Philosophy 1760: Requirements


Contemporary analytic philosophy began with certain discoveries in formal logic, and much of the work we shall be reading is informed in one way or another by logic: Arguments, premises, and conclusions are often stated using the concepts of formal logic. A working understanding of basic logic, such as one would acquire in Phil 0540, is therefore essential.

Prior exposure to philosophy is also essential: Much of the material we will be reading is difficult. As usual with 1000-level courses, then, at least one prior course in philosophy is required, and two are really preferred.


There are no textbooks for the course. All readings are accessible from the course website (though you will need the username and password for many of them). That said, we will be reading quite a few papers that are collected in Donald Davidson's Inquiries Into Truth and Interpretation, so it would be worth getting a copy, really.

Course Structure and Requirements

The course will meet Monday, Wednesday, and Friday at 1pm, in Salomon 203. As far as possible, the class will be conducted entirely by discussion. Students should arrive appropriately prepared with questions, comments, and criticisms. Otherwise, it will be very quiet.

Please note that course requirements are still subject to change. But these are approximately correct. Probably there will be only two short papers, each of them also subject to revision in response to comments.

There will be three short papers of about 3-5 pages, with a maximum length of 1500 words. Lists of 'topics' will be distributed on 12 February, 7 March, and 11 April; the papers will be due on 19 February, 14 March, and 18 April, respectively. The 'topics' will be short quotations from various of the papers we read, and the object of the exercise will be expository: You will be asked to explain the passage and its significance.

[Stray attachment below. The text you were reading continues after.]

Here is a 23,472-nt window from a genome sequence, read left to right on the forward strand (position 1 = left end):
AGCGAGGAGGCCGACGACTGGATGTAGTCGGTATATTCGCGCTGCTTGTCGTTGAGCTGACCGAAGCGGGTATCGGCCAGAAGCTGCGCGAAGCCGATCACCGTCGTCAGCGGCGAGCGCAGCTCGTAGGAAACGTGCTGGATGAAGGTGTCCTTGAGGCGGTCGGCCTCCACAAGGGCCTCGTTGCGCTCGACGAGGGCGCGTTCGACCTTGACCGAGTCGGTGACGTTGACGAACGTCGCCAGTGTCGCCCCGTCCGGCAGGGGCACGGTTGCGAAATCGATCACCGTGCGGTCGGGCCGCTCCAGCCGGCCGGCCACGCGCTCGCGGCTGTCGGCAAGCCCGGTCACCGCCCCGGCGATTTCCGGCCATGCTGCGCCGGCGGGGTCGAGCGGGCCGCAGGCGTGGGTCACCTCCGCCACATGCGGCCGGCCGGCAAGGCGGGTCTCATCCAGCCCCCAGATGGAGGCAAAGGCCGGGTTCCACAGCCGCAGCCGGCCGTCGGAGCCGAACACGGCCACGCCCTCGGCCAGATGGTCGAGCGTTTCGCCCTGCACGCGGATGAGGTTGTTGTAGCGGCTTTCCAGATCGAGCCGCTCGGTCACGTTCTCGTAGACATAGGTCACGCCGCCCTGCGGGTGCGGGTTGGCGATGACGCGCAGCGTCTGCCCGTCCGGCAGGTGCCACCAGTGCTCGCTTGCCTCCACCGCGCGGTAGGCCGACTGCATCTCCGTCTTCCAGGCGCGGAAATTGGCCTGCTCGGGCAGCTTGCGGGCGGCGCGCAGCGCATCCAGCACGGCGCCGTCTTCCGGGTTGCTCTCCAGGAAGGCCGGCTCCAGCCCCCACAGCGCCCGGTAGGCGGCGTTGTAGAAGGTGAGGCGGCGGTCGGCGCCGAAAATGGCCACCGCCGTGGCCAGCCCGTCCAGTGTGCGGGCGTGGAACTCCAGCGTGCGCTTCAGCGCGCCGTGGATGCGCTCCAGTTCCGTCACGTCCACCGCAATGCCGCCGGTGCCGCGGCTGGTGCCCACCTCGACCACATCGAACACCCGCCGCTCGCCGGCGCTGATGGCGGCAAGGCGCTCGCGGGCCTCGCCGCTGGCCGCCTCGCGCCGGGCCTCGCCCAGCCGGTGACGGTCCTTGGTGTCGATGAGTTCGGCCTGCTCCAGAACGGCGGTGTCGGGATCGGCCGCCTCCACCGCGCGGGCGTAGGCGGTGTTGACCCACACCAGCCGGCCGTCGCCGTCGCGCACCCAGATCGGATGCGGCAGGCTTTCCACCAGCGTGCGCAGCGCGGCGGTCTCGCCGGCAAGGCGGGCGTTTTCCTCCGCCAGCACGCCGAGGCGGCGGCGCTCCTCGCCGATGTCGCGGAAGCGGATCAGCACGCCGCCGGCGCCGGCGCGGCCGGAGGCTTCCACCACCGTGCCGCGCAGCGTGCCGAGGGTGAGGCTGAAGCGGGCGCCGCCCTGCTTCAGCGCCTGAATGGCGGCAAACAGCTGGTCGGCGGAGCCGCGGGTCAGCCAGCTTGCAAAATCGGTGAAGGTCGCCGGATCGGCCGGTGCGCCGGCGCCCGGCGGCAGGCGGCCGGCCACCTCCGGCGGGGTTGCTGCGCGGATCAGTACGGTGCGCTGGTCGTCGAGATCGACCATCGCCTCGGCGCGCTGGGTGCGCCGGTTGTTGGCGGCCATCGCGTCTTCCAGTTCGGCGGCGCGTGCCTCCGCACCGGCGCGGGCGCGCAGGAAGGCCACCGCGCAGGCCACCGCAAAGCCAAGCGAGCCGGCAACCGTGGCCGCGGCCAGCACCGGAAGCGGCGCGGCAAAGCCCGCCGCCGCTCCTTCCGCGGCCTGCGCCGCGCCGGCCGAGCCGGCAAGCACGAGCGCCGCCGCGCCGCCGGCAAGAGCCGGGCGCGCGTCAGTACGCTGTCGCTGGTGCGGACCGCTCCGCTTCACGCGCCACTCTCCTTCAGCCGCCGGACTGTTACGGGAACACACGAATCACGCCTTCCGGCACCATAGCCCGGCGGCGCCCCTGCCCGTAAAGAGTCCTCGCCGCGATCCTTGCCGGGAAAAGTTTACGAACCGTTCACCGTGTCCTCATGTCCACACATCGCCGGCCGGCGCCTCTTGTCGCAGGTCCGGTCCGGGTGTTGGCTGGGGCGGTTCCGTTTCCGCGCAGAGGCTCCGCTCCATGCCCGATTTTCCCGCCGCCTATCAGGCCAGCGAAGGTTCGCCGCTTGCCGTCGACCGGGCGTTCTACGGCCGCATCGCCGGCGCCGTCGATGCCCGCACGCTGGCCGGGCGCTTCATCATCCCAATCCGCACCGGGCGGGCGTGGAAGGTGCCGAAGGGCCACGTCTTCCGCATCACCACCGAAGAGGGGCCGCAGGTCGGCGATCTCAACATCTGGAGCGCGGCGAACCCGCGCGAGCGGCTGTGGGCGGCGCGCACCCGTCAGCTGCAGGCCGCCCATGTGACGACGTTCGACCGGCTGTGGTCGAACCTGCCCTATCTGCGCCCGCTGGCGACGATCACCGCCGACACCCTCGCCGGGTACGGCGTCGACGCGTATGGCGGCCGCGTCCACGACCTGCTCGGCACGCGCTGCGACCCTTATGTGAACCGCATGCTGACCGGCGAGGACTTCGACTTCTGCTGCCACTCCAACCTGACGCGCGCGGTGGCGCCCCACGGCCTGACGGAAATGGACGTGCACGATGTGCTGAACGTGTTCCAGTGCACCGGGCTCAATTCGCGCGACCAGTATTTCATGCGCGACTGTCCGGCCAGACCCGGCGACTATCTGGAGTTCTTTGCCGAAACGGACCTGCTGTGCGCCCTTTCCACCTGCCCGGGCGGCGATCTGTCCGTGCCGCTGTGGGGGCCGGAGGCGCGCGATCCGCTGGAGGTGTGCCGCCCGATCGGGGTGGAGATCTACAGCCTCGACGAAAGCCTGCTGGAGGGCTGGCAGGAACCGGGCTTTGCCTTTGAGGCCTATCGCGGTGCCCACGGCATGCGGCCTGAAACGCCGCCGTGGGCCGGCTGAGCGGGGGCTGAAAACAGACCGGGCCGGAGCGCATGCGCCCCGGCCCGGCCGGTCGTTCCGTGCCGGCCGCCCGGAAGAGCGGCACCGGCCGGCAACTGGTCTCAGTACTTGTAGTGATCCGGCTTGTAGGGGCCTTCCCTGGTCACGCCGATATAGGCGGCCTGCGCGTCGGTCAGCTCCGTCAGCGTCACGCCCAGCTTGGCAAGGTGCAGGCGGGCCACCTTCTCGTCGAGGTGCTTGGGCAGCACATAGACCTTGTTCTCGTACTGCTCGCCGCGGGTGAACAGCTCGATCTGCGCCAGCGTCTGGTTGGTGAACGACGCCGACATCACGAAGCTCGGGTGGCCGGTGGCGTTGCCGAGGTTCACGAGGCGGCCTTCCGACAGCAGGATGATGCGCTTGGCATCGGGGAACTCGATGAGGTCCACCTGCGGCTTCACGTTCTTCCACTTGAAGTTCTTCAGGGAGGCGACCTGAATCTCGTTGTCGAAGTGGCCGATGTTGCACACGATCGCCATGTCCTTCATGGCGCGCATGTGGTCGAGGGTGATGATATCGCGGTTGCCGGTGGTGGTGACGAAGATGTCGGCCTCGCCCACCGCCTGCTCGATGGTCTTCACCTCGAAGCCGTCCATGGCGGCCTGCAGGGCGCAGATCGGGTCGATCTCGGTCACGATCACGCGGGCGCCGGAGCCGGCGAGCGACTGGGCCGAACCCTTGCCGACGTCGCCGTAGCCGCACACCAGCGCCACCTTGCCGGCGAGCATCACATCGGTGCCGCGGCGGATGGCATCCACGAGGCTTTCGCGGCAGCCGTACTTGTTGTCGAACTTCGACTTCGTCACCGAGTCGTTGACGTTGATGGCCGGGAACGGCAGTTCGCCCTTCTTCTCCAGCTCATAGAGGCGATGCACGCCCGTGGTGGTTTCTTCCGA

The final requirement for the course is a shortish term paper, which will be due by 5pm on the last day of reading period, 10 May. The paper should be a maximum of 4500 words (roughly 15 pages), but can be as short as 3000 words (roughly 9 pages). The paper should in the style of a submission to the journal Thought, of which I am one of the Associate Editors. Articles published in Thought are brief, direct discussions of tightly specified issues. (Students should look at a few of these papers to get a sense for their style.) The topic of the paper is up to the student but must relate directly to at least two of the papers we have read. It also must be cleared with the instructor no later than 3 May. This means sending me an email outlining the topic.
Students are encouraged to work together, if they wish, on this assignment: I.e., joint papers are acceptable. But no more than two authors on a given paper, please.

Warning: I do not accept late work, under any circumstances. On the other hand, I am extremely flexible about due dates. That is to say: If someone should need an extra day or two, she need only ask; no reason even need be given. If someone should need more time than that, then some reason does need to be given, but the request will usually be granted. Since I am so flexible, there can be no excuse for one's not asking for an extension. It's really just a matter of respect.

Richard Heck Department of Philosophy Brown University